By Gino Blefari
This week my travels found me in Chattanooga, TN, for a visit with Vanessa Mercer and Ben, Karen and Byron Kelly, along with their entire Berkshire Hathaway HomeServices Realty Center team. I had a fantastic time speaking to these professionals and left Tennessee invigorated by their energy and enthusiasm.
From my brief visit, I can tell you the people in Chattanooga are wonderful and just as charming as the location itself: Chattanooga is the fourth-largest city in Tennessee, a place where countryside meets commerce in green, rolling hilltops and high rises set among the broad bends of the Tennessee River.
Recently, Chattanooga has been on the minds of Americans nationwide as we grieve for the four U.S. marines and a sailor whose lives were taken there during a July 16 attack. And while we continue to remember these brave soldiers, along with two more wounded by gunfire, we should also remember—now more than ever—the rich history of Chattanooga and its legacy of reconciliation, recovery and hope.
During the Civil War, Chattanooga was widely considered “the gateway to the deep South,” a strategic municipality that, once conquered, could lead to the end of a brutal war. But even after the Union army gained a stronghold in Chattanooga, after the last of the gun powder cleared or the Emancipation Proclamation was declared, the heavy toll of the Civil War remained.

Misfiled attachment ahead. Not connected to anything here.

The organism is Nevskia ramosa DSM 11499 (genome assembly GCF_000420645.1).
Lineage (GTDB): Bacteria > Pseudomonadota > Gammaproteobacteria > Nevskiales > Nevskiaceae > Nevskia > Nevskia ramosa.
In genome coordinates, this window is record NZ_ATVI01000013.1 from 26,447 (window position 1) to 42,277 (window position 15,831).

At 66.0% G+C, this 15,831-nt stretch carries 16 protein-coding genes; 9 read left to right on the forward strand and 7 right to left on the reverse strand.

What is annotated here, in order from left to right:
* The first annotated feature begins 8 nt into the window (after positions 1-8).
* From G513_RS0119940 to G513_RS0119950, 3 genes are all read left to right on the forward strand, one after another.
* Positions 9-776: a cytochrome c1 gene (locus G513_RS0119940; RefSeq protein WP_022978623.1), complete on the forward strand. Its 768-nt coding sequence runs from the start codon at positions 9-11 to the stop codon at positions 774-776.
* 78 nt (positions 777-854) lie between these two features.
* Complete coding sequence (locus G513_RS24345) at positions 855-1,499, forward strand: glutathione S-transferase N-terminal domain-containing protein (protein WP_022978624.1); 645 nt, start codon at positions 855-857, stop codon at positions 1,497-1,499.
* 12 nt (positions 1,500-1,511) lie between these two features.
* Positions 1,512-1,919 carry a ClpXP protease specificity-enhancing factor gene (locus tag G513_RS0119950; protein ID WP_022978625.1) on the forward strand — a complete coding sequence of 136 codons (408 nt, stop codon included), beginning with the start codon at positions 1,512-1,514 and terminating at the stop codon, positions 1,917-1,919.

In the mid-1860s, commemorative campaigns to memorialize Civil War soldiers were well underway and local associations began to form from the likes of ex-Confederate and Union militia who appreciated that no matter which side a soldier represented, the sorrow of mourning and loss was universally shared. In time, this widespread desire to venerate the fallen—and repair a once-broken union—translated into a movement to build national military parks. In 1890, the U.S. Congress’ War Department administration approved the creation of the first Civil War national military park in Chickamaunga and Chattanooga. Here’s how the founding veterans envisioned this park:
“There will be no place here for the gaudy display of rich equipages and show of wealth; no place for lovers to bide tryst; no place for pleasure-seekers or loungers. The hosts that in the future come to the grand Park will come rather with feelings of awe or reverence. Here their better natures will be aroused; here they will become imbued with grand and lofty ideas; with courage and patriotism; with devotion and duty and love of country.”
– The Society of the Army of the Cumberland, Twenty-Third Reunion, Chickamaunga Park
So, what’s the message? From tragedy springs hope, along with a renewed spirit of collaboration and compassion. This is evident in the Chattanooga Military Park I had the good fortune of visiting yesterday, as every structure and statue serves to remind us not of what we’ve lost but of what, through valiant efforts, we’ve had the opportunity to gain.